A journey through David Watkins’s research and contribution to cross-cultural psychology

Dennis Michael MCINERNEY

Research output: Chapter in Book/Report/Conference proceedingChapter

1 Citation (Scopus)

Abstract

The first time I met David Watkins was a long time ago. I was sitting next to him on a bus going to the International Association of Cross-Cultural Psychology conference dinner. The place was Newcastle, and the year was 1988, an auspicious year as I turned 40 and had just submitted my doctorate for examination, the topic of my doctorate being The Psychological Determinants of Motivation of Non-Traditional Aboriginal Students. My “very erudite” paper presentation at the conference was entitled A cross-cultural analysis of student motivation in school settings: An Australian perspective. What a fortuitous event that I was seated on a bus next to David who was also developing a strong interest in cross-cultural research on learning and motivation. What I had not anticipated during the bus trip to a wonderful Hunter Valley winery and the later conversation we had during dinner and throughout the conference was what an argumentative couple we were. It seemed that when I said “white,” he would say “black,” and when he said “fast,” I would say “slow.” I think these dynamics characterized our long friendship and professional relationship through to today. Copyright © 2016 Springer Science+Business Media Singapore.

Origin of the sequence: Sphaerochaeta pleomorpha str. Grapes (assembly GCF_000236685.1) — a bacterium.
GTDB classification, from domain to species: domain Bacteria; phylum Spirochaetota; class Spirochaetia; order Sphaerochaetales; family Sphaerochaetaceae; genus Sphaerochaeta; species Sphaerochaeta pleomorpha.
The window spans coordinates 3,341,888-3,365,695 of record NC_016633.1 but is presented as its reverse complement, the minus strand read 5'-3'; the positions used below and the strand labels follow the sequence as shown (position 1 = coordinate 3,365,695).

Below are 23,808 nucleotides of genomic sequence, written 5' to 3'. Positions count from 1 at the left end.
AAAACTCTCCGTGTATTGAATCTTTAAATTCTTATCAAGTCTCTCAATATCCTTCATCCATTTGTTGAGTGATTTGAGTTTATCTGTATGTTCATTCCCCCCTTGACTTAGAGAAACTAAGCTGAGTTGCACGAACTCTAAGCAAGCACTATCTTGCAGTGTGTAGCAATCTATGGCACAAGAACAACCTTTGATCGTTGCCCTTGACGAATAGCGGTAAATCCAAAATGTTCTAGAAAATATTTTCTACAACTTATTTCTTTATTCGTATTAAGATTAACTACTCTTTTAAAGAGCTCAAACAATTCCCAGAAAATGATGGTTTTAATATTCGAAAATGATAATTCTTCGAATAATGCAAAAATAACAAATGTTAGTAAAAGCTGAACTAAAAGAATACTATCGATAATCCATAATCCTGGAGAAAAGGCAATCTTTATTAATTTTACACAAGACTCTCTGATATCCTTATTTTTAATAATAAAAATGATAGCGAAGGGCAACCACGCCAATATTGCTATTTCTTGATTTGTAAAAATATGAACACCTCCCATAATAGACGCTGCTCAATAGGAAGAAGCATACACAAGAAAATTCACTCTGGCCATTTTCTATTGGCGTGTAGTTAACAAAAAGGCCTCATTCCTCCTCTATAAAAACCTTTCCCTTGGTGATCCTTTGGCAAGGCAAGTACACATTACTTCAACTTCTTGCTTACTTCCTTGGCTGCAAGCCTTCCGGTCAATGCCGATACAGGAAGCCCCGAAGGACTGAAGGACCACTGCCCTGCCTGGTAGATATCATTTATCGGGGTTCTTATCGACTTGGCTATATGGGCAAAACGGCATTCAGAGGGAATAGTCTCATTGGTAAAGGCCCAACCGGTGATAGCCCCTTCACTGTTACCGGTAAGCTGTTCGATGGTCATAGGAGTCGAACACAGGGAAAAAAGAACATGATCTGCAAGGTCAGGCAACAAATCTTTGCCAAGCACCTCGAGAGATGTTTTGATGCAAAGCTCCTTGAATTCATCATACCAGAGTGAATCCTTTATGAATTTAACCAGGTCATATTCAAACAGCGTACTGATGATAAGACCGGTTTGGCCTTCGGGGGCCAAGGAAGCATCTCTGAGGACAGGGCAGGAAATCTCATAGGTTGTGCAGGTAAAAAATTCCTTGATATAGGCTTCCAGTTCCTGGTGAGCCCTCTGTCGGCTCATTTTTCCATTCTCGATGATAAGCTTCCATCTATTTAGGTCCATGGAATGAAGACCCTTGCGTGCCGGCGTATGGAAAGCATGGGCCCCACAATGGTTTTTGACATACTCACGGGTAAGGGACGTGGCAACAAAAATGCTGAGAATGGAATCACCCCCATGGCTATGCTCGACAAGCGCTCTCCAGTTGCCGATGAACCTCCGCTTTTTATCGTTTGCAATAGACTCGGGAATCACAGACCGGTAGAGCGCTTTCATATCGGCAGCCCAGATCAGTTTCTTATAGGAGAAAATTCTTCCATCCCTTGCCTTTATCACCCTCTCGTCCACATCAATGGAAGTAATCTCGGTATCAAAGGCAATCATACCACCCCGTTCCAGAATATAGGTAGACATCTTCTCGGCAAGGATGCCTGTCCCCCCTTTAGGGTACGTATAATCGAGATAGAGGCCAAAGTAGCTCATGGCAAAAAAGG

Original languageEnglish
Title of host publicationThe psychology of Asian learners: A festschrift in honor of David Watkins
EditorsRonnel B. KING, Allan B. I. BERNARDO
Place of PublicationSingapore
PublisherSpringer Singapore
Pages15-34
ISBN (Electronic)9789812875761
ISBN (Print)9789812875754
DOIs
Publication statusPublished - 2016

Citation

Mclnerney, D. M. (2016). A journey through David Watkins’s research and contribution to cross-cultural psychology. In R. B. King, & A. B. I. Bernardo (Eds.), The psychology of Asian learners: A festschrift in honor of David Watkins (pp. 15-34). Singapore: Springer Singapore.

Keywords

  • Achievement goal
  • Extrinsic motivation
  • Mastery goal
  • Indigenous student
  • Future time perspective

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